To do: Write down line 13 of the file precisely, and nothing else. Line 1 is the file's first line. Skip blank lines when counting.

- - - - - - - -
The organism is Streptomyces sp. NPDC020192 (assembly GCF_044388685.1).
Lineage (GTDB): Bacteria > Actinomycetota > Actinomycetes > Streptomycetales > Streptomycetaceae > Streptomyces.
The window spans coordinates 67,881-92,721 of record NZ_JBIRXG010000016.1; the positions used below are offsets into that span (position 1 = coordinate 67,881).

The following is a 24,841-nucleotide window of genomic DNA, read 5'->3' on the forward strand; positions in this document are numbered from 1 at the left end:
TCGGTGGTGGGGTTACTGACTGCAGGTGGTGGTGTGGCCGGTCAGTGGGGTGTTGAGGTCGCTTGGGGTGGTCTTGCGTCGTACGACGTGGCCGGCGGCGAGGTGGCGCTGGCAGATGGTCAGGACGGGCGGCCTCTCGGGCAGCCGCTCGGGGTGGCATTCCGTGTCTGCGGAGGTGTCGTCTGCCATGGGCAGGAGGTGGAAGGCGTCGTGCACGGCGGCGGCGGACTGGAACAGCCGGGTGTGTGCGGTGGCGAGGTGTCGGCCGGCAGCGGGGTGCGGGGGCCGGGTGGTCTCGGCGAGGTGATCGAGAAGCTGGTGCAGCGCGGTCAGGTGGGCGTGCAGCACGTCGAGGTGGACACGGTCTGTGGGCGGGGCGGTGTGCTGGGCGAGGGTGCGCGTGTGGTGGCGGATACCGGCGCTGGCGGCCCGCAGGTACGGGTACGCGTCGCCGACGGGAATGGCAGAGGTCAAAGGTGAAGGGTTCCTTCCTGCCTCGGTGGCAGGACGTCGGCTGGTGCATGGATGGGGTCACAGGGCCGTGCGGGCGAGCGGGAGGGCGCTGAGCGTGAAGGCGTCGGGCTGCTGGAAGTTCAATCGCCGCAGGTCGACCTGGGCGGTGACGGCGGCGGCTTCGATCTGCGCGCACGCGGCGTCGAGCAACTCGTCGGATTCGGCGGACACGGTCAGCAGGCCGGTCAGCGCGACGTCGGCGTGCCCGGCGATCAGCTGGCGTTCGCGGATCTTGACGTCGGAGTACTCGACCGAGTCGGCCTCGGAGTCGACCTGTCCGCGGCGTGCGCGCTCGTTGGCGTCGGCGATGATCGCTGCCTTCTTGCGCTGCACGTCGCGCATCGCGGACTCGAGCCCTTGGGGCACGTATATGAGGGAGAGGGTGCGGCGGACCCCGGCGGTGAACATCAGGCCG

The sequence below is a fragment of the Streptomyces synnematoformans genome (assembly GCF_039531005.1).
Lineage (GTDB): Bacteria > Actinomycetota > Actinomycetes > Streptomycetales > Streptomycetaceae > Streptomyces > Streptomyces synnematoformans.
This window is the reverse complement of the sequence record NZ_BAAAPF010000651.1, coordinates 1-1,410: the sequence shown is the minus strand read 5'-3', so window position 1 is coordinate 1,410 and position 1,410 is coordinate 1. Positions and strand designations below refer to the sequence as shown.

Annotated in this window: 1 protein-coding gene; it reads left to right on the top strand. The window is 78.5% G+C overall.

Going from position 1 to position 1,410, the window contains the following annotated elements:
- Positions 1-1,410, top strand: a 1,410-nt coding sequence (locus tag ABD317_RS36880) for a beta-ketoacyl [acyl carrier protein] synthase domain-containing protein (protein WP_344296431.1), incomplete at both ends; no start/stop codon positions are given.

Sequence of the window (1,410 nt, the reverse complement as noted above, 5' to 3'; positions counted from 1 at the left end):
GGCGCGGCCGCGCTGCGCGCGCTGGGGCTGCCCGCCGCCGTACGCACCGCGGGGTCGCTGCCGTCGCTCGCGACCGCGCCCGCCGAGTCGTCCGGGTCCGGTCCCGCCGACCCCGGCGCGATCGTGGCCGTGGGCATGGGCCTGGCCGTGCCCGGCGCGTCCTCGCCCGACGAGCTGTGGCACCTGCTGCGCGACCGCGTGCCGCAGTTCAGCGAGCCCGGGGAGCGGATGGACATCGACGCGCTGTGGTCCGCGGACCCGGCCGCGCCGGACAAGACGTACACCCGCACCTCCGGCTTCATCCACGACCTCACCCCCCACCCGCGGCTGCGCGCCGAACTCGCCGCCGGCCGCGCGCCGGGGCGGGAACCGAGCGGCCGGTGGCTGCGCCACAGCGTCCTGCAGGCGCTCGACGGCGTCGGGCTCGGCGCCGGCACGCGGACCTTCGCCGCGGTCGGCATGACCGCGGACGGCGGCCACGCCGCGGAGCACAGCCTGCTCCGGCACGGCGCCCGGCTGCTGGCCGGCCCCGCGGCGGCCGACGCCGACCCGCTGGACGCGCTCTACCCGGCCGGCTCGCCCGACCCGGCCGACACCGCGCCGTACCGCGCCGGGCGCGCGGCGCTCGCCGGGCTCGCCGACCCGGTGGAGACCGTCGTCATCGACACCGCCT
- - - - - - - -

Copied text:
GGCGCGGCCGCGCTGCGCGCGCTGGGGCTGCCCGCCGCCGTACGCACCGCGGGGTCGCTGCCGTCGCTCGCGACCGCGCCCGCCGAGTCGTCCGGGTCCGGTCCCGCCGACCCCGGCGCGATCGTGGCCGTGGGCATGGGCCTGGCCGTGCCCGGCGCGTCCTCGCCCGACGAGCTGTGGCACCTGCTGCGCGACCGCGTGCCGCAGTTCAGCGAGCCCGGGGAGCGGATGGACATCGACGCGCTGTGGTCCGCGGACCCGGCCGCGCCGGACAAGACGTACACCCGCACCTCCGGCTTCATCCACGACCTCACCCCCCACCCGCGGCTGCGCGCCGAACTCGCCGCCGGCCGCGCGCCGGGGCGGGAACCGAGCGGCCGGTGGCTGCGCCACAGCGTCCTGCAGGCGCTCGACGGCGTCGGGCTCGGCGCCGGCACGCGGACCTTCGCCGCGGTCGGCATGACCGCGGACGGCGGCCACGCCGCGGAGCACAGCCTGCTCCGGCACGGCGCCCGGCTGCTGGCCGGCCCCGCGGCGGCCGACGCCGACCCGCTGGACGCGCTCTACCCGGCCGGCTCGCCCGACCCGGCCGACACCGCGCCGTACCGCGCCGGGCGCGCGGCGCTCGCCGGGCTCGCCGACCCGGTGGAGACCGTCGTCATCGACACCGCCT